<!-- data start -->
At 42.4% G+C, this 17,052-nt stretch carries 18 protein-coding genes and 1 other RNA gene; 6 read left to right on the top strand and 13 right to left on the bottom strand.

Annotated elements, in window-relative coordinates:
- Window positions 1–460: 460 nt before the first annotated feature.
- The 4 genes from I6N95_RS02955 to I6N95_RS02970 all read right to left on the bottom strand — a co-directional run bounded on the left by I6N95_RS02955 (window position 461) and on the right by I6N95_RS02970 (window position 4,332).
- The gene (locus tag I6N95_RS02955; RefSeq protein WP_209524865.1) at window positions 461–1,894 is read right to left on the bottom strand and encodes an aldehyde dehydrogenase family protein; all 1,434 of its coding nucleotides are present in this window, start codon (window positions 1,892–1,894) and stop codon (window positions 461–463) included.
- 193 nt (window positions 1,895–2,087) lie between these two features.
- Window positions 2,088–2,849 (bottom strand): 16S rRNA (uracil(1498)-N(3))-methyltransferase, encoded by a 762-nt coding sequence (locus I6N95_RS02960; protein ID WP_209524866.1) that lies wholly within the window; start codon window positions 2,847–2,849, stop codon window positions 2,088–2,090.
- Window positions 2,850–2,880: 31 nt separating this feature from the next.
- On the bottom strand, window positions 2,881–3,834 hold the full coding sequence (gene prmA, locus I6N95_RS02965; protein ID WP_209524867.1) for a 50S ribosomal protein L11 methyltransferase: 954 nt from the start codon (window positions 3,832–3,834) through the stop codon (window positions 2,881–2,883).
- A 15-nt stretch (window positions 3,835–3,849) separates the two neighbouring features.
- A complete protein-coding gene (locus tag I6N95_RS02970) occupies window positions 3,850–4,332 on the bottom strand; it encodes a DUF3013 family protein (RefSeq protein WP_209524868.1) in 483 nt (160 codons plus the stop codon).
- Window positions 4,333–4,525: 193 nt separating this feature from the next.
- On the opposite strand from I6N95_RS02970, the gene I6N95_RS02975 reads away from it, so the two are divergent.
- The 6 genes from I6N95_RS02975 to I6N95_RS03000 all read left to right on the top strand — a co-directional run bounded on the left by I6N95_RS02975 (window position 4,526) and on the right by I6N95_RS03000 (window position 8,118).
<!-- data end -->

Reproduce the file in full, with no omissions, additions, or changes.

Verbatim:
At 42.4% G+C, this 17,052-nt stretch carries 18 protein-coding genes and 1 other RNA gene; 6 read left to right on the top strand and 13 right to left on the bottom strand.

Annotated elements, in window-relative coordinates:
- Window positions 1–460: 460 nt before the first annotated feature.
- The 4 genes from I6N95_RS02955 to I6N95_RS02970 all read right to left on the bottom strand — a co-directional run bounded on the left by I6N95_RS02955 (window position 461) and on the right by I6N95_RS02970 (window position 4,332).
- The gene (locus tag I6N95_RS02955; RefSeq protein WP_209524865.1) at window positions 461–1,894 is read right to left on the bottom strand and encodes an aldehyde dehydrogenase family protein; all 1,434 of its coding nucleotides are present in this window, start codon (window positions 1,892–1,894) and stop codon (window positions 461–463) included.
- 193 nt (window positions 1,895–2,087) lie between these two features.
- Window positions 2,088–2,849 (bottom strand): 16S rRNA (uracil(1498)-N(3))-methyltransferase, encoded by a 762-nt coding sequence (locus I6N95_RS02960; protein ID WP_209524866.1) that lies wholly within the window; start codon window positions 2,847–2,849, stop codon window positions 2,088–2,090.
- Window positions 2,850–2,880: 31 nt separating this feature from the next.
- On the bottom strand, window positions 2,881–3,834 hold the full coding sequence (gene prmA, locus I6N95_RS02965; protein ID WP_209524867.1) for a 50S ribosomal protein L11 methyltransferase: 954 nt from the start codon (window positions 3,832–3,834) through the stop codon (window positions 2,881–2,883).
- A 15-nt stretch (window positions 3,835–3,849) separates the two neighbouring features.
- A complete protein-coding gene (locus tag I6N95_RS02970) occupies window positions 3,850–4,332 on the bottom strand; it encodes a DUF3013 family protein (RefSeq protein WP_209524868.1) in 483 nt (160 codons plus the stop codon).
- Window positions 4,333–4,525: 193 nt separating this feature from the next.
- On the opposite strand from I6N95_RS02970, the gene I6N95_RS02975 reads away from it, so the two are divergent.
- The 6 genes from I6N95_RS02975 to I6N95_RS03000 all read left to right on the top strand — a co-directional run bounded on the left by I6N95_RS02975 (window position 4,526) and on the right by I6N95_RS03000 (window position 8,118).